July 26, 2012
Dooley says Bray matter handled 'internally'; talks Milligan trip and more
NASHVILLE --- Calling the incident outside the apartment of quarterback Tyler Bray "silly, prepubescent behavior," Tennessee coach Derek Dooley said Thursday the Vols had handled the matter internally and would move forward.
Dooley, speaking to a gathering of reporters prior to the 46th annual UT All Sports Picnic, went on to say the incident where Bray and his roommate, Michael Grandinetti, were accused of throwing beer bottles and golf balls that damaged the car of Bradi Hudson, should never have happened.
"Obviously (Bray's) accuracy is not where it needs to be. He missed the trash can." - Derek Dooley
"It is what it is. It's a silly incident. It shouldn't have happened with a little better judgment," Dooley said inside Lipscomb University's Allen Arena. "Probably wouldn't be talking about it if it wasn't Tyler Bray and he wasn't the quarterback at Tennessee. That's just understanding that role and how big it is and even the silliest things you might do are going to be publicized and can be a negative deal.
"We've spoken enough about it really, guys. I don't want to just keep going.We handled it internally. We take it seriously, no matter how silly the actions were. And I mean that."
Further, Dooley cracked that the matter showed Bray needed to work on his throwing mechanics.
"Obviously his accuracy is not where it needs to be," Dooley deadpanned. "He missed the trash can."
Bray reached out to the victim and said he would cover the cost of the damages to her car, and Dooley reiterated that the matter had been handled internally and that he had spoken at length to Bray.
With the Vols' trip to Milligan College for a week of pre-season camp set to commence in two weeks, Dooley acknowledged he had wanted to test the training camp experiment previously and believes it should help bring the team closer together.
"I think it's harder today than ever to create an environment that training camp always was, which was you were the only people in town, you're all in the dorm together and there's no real distractions," Dooley said. "There was a pay phone down in the lobby if you ever wanted to call somebody. It was great for team building, getting to know each other, getting to know guys and asking them questions and learning about them that you never would.
"Today, how summer school runs into camp, we start school now end of camp, with social media and the connectivity, it's so hard to create that environment when you stay around in the same place. I just felt like it would a neat thing, and I'm glad and I appreciate Dave (Hart) supporting me on it and allowing us to try it out."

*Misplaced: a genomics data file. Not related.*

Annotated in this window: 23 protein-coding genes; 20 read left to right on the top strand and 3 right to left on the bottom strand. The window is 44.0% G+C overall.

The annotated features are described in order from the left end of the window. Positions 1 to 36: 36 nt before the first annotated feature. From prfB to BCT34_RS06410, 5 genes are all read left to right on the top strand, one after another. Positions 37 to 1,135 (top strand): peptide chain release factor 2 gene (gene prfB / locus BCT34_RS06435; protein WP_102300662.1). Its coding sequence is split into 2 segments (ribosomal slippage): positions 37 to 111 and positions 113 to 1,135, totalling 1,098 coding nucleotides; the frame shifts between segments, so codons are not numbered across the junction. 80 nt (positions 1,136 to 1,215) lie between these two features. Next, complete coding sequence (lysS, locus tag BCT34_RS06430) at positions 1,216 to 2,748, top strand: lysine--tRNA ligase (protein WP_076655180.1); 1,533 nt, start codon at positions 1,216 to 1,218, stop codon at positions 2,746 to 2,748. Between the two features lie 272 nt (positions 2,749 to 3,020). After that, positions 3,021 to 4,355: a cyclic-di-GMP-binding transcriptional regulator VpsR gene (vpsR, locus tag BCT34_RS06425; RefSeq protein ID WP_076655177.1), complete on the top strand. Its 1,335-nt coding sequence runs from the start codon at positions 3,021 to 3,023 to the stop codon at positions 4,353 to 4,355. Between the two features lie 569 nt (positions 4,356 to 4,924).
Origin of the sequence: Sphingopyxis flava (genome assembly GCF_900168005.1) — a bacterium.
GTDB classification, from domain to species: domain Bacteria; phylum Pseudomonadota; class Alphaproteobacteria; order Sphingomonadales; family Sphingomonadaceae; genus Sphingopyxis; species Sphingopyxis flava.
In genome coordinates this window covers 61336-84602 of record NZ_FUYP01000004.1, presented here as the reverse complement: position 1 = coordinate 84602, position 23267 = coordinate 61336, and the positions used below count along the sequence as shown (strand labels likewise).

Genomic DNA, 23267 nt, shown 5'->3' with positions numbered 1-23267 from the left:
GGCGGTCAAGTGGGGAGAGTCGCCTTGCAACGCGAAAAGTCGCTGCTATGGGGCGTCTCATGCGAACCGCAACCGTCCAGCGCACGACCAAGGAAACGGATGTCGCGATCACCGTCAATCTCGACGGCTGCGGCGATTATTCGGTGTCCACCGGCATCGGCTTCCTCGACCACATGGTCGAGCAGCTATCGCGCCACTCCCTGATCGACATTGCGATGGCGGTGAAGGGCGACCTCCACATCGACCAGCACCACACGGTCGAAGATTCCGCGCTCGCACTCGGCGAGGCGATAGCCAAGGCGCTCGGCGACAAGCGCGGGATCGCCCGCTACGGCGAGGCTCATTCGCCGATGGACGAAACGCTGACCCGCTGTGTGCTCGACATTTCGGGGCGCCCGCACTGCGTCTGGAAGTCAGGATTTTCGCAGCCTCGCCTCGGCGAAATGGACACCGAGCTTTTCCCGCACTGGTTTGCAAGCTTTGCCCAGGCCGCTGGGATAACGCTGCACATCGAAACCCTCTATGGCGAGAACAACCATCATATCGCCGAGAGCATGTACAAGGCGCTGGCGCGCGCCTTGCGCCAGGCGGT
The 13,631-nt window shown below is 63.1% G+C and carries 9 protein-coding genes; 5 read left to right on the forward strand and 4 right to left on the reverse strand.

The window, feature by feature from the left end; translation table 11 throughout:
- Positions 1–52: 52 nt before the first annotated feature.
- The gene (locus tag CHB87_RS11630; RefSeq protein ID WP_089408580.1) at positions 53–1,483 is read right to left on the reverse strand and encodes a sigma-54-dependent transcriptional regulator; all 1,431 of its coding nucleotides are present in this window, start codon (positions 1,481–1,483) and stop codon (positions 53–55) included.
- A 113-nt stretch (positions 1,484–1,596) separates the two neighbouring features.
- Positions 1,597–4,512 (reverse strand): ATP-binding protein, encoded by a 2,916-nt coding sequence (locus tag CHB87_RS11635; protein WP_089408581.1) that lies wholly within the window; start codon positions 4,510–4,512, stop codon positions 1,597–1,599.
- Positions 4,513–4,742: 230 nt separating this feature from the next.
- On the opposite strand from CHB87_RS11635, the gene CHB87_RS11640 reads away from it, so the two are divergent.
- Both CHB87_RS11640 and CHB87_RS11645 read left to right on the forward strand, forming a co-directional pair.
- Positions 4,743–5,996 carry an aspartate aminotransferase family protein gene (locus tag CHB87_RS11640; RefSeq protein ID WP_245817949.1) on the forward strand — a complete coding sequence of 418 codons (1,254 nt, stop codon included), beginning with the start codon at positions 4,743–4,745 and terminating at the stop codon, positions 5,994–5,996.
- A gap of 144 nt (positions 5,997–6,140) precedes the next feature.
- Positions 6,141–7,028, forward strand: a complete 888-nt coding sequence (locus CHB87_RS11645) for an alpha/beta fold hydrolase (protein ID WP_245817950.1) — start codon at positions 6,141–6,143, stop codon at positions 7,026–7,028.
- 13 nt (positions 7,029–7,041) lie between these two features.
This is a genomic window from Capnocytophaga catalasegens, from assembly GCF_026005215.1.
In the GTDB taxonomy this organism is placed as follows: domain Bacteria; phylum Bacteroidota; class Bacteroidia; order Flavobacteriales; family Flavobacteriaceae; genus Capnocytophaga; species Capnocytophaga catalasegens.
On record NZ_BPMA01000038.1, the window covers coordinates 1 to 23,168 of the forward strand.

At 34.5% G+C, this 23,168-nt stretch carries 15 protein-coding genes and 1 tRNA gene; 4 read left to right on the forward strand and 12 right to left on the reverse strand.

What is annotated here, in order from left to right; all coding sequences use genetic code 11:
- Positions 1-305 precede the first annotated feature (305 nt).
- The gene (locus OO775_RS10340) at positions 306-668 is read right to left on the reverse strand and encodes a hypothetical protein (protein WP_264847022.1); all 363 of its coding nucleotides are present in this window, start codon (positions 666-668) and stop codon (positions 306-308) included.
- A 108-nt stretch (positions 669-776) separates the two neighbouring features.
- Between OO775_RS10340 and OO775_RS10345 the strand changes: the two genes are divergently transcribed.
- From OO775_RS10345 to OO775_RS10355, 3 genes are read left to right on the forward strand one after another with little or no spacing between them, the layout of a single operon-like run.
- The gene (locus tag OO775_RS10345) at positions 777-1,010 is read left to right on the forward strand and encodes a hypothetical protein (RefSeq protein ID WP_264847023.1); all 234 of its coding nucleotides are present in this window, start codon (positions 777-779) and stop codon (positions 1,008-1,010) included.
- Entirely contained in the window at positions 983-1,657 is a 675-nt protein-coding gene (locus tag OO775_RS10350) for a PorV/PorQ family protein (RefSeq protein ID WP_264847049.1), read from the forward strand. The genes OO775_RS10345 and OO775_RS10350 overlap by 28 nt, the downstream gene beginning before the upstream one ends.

Moreover, Dooley didn't rule out perhaps trying the process of camping off-campus again in the future.
"I don't know. I want to see how this one goes. We'll see," Dooley said. "Of course, there's a cost involved. Hopefully the cost is worth the investment, and I think it will be."
Dooley said there is no official update to the status of Dante Phillips, who committed to the Vols last week after he was not admitted into the University of Florida. Dooley said UT would release official news immediately once available, a likely indicator that the Vols continue to feel good about Phillips having a future at Tennessee.
Dooley did say he and his staff have examined the Penn State roster and would add a player if they believed he was a right fit. But Dooley stressed it was a much different situation than when they snagged Malik Jackson two years ago from USC when the Trojans were hit with sanctions.
"I don't anticipate that happening. It's not from at least doing a little diligence on our end," Dooley said of adding to the Vols' roster with Penn State players who may now transfer with immediate eligibility following the NCAA's unprecedented sanctions this week against the Nittany Lions program. "I think the timing of it has made it challenging for those players and for the programs. Everybody is a week away from reporting. Probably a big shock for them and a lot of thinking through it. It's probably a long, drawn-out process.
"It's something that I wouldn't be doing the job that I'm paid to do if I didn't have an interest to see if there's the right fit for our team. I don't think it's something where we're desperately looking for guys because I believe in the roster we have. We have a good, full, deep roster but that doesn't mean that there aren't some special areas that given the right player, the right makeup, the right position that we wouldn't consider it."
...More... To continue reading this article you must be a member. Sign Up Now for a FREE Trial